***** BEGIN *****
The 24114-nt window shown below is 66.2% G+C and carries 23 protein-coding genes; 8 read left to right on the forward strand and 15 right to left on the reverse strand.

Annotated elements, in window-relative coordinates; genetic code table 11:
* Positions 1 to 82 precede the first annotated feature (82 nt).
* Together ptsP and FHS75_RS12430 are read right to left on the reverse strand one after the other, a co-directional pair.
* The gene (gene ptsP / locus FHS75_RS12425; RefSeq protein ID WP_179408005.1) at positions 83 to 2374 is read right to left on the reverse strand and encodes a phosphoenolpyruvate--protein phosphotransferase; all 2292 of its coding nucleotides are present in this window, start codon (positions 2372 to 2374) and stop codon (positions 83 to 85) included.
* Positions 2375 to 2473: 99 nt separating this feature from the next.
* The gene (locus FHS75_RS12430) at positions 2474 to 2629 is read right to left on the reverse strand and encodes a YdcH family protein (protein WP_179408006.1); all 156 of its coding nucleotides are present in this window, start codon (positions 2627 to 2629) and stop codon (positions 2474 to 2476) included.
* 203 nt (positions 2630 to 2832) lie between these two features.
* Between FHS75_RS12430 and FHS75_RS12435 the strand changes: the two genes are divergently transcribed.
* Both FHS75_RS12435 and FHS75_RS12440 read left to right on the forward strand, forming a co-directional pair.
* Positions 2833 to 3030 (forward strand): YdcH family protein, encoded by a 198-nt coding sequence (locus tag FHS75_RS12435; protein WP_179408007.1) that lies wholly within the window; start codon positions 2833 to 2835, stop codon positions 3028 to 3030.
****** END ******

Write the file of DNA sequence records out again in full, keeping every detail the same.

The 24114-nt window shown below is 66.2% G+C and carries 23 protein-coding genes; 8 read left to right on the forward strand and 15 right to left on the reverse strand.

Annotated elements, in window-relative coordinates; genetic code table 11:
* Positions 1 to 82 precede the first annotated feature (82 nt).
* Together ptsP and FHS75_RS12430 are read right to left on the reverse strand one after the other, a co-directional pair.
* The gene (gene ptsP / locus FHS75_RS12425; RefSeq protein ID WP_179408005.1) at positions 83 to 2374 is read right to left on the reverse strand and encodes a phosphoenolpyruvate--protein phosphotransferase; all 2292 of its coding nucleotides are present in this window, start codon (positions 2372 to 2374) and stop codon (positions 83 to 85) included.
* Positions 2375 to 2473: 99 nt separating this feature from the next.
* The gene (locus FHS75_RS12430) at positions 2474 to 2629 is read right to left on the reverse strand and encodes a YdcH family protein (protein WP_179408006.1); all 156 of its coding nucleotides are present in this window, start codon (positions 2627 to 2629) and stop codon (positions 2474 to 2476) included.
* 203 nt (positions 2630 to 2832) lie between these two features.
* Between FHS75_RS12430 and FHS75_RS12435 the strand changes: the two genes are divergently transcribed.
* Both FHS75_RS12435 and FHS75_RS12440 read left to right on the forward strand, forming a co-directional pair.
* Positions 2833 to 3030 (forward strand): YdcH family protein, encoded by a 198-nt coding sequence (locus tag FHS75_RS12435; protein WP_179408007.1) that lies wholly within the window; start codon positions 2833 to 2835, stop codon positions 3028 to 3030.